Early Freemasonry in Denmark and Norway
When Freemasonry arrived in Scandinavia in the middle of the eighteenth century, Denmark and Norway constituted a dual monarchy and their early Masonic histories are thus intertwined. While Freemasonry was brought to Sweden from France through noblemen and diplomats, the first Masonic activities in Denmark and later Norway came from the Northern German states via civil servants, officers and merchants.
This difference in origins, combined with sparse inter-Scandinavian Masonic contact, suggests that Freemasonry in Denmark-Norway on the one side, and Sweden on the other, followed different traditions during the formative years. Consequently, the Craft, and to an even wider extent, the additional degrees, evolved in separate ways in the two regions.
First Masonic activities in Denmark and Norway
Freemasonry arrived in Denmark when five Master Masons met in Copenhagen on 11 November 1743 and founded a lodge which would later be named St Martin. Of the five founders, four had been initiated in Hamburg, and one in Berlin.
The following year, brethren from St Martin left to establish another lodge which obtained a constitution from the Grand Lodge in London in 1745 and exists to this day under the name Zorobabel og Frederik til det kronede Haab (i.e., Zorobabel and Frederick of the Crowned Hope, colloquially known as Z&F), the oldest Masonic lodge in operation in the Nordic countries. At this time the lodges worked a German variant of English ritual.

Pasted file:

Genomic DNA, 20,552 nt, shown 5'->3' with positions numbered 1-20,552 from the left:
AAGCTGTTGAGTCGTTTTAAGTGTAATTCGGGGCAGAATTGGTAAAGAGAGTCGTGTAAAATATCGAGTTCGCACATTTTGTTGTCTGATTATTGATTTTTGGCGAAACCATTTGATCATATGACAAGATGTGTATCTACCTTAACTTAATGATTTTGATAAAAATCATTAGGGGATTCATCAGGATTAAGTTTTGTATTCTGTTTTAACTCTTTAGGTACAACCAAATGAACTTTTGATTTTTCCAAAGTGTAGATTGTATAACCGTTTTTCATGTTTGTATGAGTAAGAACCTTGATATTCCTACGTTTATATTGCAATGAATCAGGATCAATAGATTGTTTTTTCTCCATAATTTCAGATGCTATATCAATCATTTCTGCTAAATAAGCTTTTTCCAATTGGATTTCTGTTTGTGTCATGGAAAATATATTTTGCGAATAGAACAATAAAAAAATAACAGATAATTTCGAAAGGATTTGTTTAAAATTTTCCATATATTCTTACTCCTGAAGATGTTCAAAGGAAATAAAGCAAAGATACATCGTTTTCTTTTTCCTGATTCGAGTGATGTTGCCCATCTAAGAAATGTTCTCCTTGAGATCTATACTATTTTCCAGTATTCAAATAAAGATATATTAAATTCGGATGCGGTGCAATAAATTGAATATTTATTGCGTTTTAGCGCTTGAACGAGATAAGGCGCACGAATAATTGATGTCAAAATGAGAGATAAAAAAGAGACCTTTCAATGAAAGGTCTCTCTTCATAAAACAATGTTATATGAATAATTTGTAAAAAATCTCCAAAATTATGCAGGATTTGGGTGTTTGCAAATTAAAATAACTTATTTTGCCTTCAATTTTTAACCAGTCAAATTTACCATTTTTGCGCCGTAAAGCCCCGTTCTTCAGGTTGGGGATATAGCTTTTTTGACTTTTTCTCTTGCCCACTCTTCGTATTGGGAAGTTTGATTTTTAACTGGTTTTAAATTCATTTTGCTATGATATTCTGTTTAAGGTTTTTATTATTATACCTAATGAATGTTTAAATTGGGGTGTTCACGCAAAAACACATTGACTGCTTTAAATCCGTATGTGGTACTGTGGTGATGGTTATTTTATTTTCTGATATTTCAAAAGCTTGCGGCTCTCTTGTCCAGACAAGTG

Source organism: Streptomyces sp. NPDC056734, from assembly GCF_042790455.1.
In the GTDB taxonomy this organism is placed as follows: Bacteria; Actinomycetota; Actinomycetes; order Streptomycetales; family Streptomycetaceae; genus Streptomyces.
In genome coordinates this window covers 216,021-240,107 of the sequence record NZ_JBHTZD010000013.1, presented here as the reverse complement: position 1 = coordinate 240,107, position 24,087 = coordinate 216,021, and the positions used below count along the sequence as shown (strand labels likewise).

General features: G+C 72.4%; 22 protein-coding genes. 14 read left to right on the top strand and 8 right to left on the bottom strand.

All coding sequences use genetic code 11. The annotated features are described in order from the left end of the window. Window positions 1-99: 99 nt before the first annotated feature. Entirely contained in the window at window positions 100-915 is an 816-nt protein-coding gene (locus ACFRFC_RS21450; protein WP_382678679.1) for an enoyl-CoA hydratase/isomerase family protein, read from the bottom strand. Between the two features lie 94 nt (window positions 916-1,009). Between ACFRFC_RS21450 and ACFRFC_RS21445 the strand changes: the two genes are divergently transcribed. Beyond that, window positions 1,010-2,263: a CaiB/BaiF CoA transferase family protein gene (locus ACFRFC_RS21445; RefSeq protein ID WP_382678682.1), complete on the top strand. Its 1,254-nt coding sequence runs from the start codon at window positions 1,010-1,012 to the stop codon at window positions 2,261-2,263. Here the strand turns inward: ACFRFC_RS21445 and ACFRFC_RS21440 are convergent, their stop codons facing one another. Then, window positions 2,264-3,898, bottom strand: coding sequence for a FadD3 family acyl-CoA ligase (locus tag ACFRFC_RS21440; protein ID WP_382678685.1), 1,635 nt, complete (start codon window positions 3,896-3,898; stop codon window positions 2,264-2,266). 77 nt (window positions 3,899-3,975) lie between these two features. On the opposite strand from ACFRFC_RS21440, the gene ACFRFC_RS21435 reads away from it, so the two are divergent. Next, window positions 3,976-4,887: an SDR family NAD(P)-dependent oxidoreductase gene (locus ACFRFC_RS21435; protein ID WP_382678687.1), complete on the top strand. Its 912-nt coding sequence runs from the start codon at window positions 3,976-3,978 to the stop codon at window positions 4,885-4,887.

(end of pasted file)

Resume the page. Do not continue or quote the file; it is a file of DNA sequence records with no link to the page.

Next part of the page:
A Provincial Grand Master for Denmark and Norway, Count Christian Conrad Danneskiold-Laurvig, was appointed by the Grand Lodge in London in 1749, and the Craft in the dual monarchy was formally subordinated England until 1765. Three more lodges were established during the first two decades of Danish Freemasonry, as well as three lodges working the Scottish Master’s degree, and a lodge of adoption. Rosa’s adaptation of the Clermont system was also present in Copenhagen from 1762 to 1764 in form of the chapter Capitulum Hafniense.
Circumstantial evidence suggest that the first Norwegian lodge was consecrated in Christiania (present-day Oslo) by the Provincial Grand Master Count Danneskiold-Laurvig during the summer months of 1749. This was probably never reported back to London since no relevant records are present in the English archives. Minutes from the lodge is extant from 1757 and indicate that the work was suspended for several long periods.
The time of the Strict Observance and the Rectified Rite
In 1765, Danish and Norwegian Freemasonry joined the Christian high-degree rite called Strict Observance under German leadership. The Rite of Strict Observance underwent a major revision in 1782 and became known as the Rectified Rite. A similar development had occurred in the Strict Observance lodges in France in 1778 and the Rite Écossais Rectifié (Rectified Scottish Rite, RER), survived in Switzerland from where it has spread to other countries in recent decades.